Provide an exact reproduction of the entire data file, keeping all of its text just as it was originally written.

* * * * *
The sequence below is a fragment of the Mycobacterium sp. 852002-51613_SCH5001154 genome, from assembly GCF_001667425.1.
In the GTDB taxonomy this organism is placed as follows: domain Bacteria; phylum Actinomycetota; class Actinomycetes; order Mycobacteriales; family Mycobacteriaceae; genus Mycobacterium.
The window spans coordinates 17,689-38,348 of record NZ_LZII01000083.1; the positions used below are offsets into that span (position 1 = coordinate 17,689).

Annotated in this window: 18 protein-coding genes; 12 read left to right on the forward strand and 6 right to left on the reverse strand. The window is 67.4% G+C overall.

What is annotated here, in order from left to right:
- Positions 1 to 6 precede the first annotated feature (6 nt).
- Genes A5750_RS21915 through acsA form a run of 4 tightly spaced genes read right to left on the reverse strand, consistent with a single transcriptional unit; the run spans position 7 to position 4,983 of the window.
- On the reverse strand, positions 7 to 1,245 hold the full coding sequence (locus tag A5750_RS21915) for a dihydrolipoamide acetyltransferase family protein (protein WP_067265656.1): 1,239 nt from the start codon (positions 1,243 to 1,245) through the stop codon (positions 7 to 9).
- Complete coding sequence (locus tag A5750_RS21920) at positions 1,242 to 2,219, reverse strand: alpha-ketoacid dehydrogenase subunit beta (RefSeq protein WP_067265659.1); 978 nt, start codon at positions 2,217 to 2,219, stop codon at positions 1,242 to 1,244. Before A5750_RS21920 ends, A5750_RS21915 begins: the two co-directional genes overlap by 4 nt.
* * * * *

The sequence below is a fragment of the Mycobacterium sp. 852002-51613_SCH5001154 genome, from assembly GCF_001667425.1.
In the GTDB taxonomy this organism is placed as follows: domain Bacteria; phylum Actinomycetota; class Actinomycetes; order Mycobacteriales; family Mycobacteriaceae; genus Mycobacterium.
The window spans coordinates 17,689-38,348 of record NZ_LZII01000083.1; the positions used below are offsets into that span (position 1 = coordinate 17,689).

Annotated in this window: 18 protein-coding genes; 12 read left to right on the forward strand and 6 right to left on the reverse strand. The window is 67.4% G+C overall.

What is annotated here, in order from left to right:
- Positions 1 to 6 precede the first annotated feature (6 nt).
- Genes A5750_RS21915 through acsA form a run of 4 tightly spaced genes read right to left on the reverse strand, consistent with a single transcriptional unit; the run spans position 7 to position 4,983 of the window.
- On the reverse strand, positions 7 to 1,245 hold the full coding sequence (locus tag A5750_RS21915) for a dihydrolipoamide acetyltransferase family protein (protein WP_067265656.1): 1,239 nt from the start codon (positions 1,243 to 1,245) through the stop codon (positions 7 to 9).
- Complete coding sequence (locus tag A5750_RS21920) at positions 1,242 to 2,219, reverse strand: alpha-ketoacid dehydrogenase subunit beta (RefSeq protein WP_067265659.1); 978 nt, start codon at positions 2,217 to 2,219, stop codon at positions 1,242 to 1,244. Before A5750_RS21920 ends, A5750_RS21915 begins: the two co-directional genes overlap by 4 nt.